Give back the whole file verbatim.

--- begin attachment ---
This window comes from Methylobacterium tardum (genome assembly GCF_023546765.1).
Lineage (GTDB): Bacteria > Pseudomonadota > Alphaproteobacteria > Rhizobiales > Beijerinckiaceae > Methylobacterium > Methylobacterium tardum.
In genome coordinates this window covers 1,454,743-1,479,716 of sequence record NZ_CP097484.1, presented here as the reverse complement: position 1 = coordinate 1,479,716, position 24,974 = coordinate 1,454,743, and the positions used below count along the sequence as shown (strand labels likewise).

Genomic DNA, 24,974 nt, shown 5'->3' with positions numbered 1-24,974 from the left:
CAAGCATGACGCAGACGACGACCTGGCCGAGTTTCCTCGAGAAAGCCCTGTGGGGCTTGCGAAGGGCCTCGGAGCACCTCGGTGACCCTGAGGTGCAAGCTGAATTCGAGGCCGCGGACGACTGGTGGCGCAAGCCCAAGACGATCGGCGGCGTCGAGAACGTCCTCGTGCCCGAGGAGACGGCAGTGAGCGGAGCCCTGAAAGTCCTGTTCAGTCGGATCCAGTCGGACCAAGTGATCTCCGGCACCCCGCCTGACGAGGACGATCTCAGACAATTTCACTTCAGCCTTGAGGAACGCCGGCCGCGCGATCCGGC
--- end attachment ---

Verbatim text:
This window comes from Methylobacterium tardum (genome assembly GCF_023546765.1).
Lineage (GTDB): Bacteria > Pseudomonadota > Alphaproteobacteria > Rhizobiales > Beijerinckiaceae > Methylobacterium > Methylobacterium tardum.
In genome coordinates this window covers 1,454,743-1,479,716 of sequence record NZ_CP097484.1, presented here as the reverse complement: position 1 = coordinate 1,479,716, position 24,974 = coordinate 1,454,743, and the positions used below count along the sequence as shown (strand labels likewise).

Genomic DNA, 24,974 nt, shown 5'->3' with positions numbered 1-24,974 from the left:
CAAGCATGACGCAGACGACGACCTGGCCGAGTTTCCTCGAGAAAGCCCTGTGGGGCTTGCGAAGGGCCTCGGAGCACCTCGGTGACCCTGAGGTGCAAGCTGAATTCGAGGCCGCGGACGACTGGTGGCGCAAGCCCAAGACGATCGGCGGCGTCGAGAACGTCCTCGTGCCCGAGGAGACGGCAGTGAGCGGAGCCCTGAAAGTCCTGTTCAGTCGGATCCAGTCGGACCAAGTGATCTCCGGCACCCCGCCTGACGAGGACGATCTCAGACAATTTCACTTCAGCCTTGAGGAACGCCGGCCGCGCGATCCGGC